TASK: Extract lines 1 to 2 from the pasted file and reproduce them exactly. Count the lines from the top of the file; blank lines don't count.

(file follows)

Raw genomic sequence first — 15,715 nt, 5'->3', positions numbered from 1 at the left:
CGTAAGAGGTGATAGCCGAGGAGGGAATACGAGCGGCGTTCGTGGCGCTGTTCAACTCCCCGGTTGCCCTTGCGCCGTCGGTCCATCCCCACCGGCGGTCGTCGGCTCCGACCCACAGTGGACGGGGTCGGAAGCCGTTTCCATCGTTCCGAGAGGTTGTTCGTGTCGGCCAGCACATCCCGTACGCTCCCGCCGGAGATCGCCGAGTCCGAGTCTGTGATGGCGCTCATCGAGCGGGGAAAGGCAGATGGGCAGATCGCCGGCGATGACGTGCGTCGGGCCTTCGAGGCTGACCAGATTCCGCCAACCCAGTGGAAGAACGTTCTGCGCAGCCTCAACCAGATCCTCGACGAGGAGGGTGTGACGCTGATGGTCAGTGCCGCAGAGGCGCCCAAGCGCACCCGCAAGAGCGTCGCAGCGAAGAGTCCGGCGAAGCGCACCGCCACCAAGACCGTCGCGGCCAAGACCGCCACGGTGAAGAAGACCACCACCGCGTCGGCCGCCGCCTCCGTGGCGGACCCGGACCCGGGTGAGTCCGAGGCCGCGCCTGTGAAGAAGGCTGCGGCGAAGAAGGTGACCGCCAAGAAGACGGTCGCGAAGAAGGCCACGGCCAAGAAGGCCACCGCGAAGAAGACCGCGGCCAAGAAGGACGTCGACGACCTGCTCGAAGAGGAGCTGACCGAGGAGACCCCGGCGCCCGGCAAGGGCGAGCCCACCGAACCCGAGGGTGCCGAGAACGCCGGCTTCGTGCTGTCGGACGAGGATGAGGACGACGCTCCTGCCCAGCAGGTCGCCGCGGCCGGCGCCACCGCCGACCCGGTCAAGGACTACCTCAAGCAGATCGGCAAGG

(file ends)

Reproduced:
Raw genomic sequence first — 15,715 nt, 5'->3', positions numbered from 1 at the left:
CGTAAGAGGTGATAGCCGAGGAGGGAATACGAGCGGCGTTCGTGGCGCTGTTCAACTCCCCGGTTGCCCTTGCGCCGTCGGTCCATCCCCACCGGCGGTCGTCGGCTCCGACCCACAGTGGACGGGGTCGGAAGCCGTTTCCATCGTTCCGAGAGGTTGTTCGTGTCGGCCAGCACATCCCGTACGCTCCCGCCGGAGATCGCCGAGTCCGAGTCTGTGATGGCGCTCATCGAGCGGGGAAAGGCAGATGGGCAGATCGCCGGCGATGACGTGCGTCGGGCCTTCGAGGCTGACCAGATTCCGCCAACCCAGTGGAAGAACGTTCTGCGCAGCCTCAACCAGATCCTCGACGAGGAGGGTGTGACGCTGATGGTCAGTGCCGCAGAGGCGCCCAAGCGCACCCGCAAGAGCGTCGCAGCGAAGAGTCCGGCGAAGCGCACCGCCACCAAGACCGTCGCGGCCAAGACCGCCACGGTGAAGAAGACCACCACCGCGTCGGCCGCCGCCTCCGTGGCGGACCCGGACCCGGGTGAGTCCGAGGCCGCGCCTGTGAAGAAGGCTGCGGCGAAGAAGGTGACCGCCAAGAAGACGGTCGCGAAGAAGGCCACGGCCAAGAAGGCCACCGCGAAGAAGACCGCGGCCAAGAAGGACGTCGACGACCTGCTCGAAGAGGAGCTGACCGAGGAGACCCCGGCGCCCGGCAAGGGCGAGCCCACCGAACCCGAGGGTGCCGAGAACGCCGGCTTCGTGCTGTCGGACGAGGATGAGGACGACGCTCCTGCCCAGCAGGTCGCCGCGGCCGGCGCCACCGCCGACCCGGTCAAGGACTACCTCAAGCAGATCGGCAAGG